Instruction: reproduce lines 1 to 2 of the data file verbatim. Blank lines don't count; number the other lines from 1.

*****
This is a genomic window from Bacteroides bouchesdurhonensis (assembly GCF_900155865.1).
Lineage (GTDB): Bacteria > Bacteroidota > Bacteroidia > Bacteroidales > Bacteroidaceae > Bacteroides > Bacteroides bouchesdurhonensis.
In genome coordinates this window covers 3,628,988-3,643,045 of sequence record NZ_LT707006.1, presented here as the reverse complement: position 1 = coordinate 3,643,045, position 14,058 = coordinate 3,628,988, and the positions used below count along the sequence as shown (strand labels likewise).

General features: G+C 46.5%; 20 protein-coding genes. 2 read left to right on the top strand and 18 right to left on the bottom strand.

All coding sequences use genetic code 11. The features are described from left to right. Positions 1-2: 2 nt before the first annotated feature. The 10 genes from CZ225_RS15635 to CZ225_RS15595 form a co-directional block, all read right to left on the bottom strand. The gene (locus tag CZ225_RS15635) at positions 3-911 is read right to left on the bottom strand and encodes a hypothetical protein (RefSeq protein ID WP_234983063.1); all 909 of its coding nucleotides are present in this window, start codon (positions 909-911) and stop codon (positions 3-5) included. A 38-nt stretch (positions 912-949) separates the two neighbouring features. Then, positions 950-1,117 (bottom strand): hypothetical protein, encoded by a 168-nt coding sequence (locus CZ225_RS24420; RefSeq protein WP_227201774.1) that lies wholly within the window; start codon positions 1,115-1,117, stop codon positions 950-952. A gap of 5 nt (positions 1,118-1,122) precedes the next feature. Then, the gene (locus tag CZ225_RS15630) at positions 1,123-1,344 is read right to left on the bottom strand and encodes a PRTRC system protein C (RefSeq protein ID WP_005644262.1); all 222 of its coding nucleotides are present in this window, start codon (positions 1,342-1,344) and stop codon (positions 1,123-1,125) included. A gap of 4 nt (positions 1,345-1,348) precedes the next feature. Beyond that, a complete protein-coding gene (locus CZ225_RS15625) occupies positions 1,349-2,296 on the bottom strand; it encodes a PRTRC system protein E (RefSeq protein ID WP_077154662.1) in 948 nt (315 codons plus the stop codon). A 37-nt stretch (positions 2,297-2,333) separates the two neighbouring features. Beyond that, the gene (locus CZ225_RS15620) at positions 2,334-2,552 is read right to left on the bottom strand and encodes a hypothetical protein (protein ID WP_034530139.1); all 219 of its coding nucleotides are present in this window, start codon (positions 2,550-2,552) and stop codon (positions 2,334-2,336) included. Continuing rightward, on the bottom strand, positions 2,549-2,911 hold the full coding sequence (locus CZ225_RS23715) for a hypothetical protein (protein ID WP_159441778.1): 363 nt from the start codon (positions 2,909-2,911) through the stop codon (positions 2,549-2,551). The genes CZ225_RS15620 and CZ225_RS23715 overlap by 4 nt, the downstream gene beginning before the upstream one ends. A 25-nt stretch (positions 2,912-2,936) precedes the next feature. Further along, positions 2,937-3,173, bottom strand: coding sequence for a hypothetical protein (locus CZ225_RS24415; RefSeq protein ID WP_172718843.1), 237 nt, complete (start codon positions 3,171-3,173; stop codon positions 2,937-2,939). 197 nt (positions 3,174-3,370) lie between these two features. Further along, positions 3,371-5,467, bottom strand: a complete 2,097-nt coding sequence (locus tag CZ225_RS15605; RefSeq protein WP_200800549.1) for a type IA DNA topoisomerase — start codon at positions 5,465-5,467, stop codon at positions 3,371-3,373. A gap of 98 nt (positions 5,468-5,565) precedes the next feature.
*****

This is a genomic window from Bacteroides bouchesdurhonensis (assembly GCF_900155865.1).
Lineage (GTDB): Bacteria > Bacteroidota > Bacteroidia > Bacteroidales > Bacteroidaceae > Bacteroides > Bacteroides bouchesdurhonensis.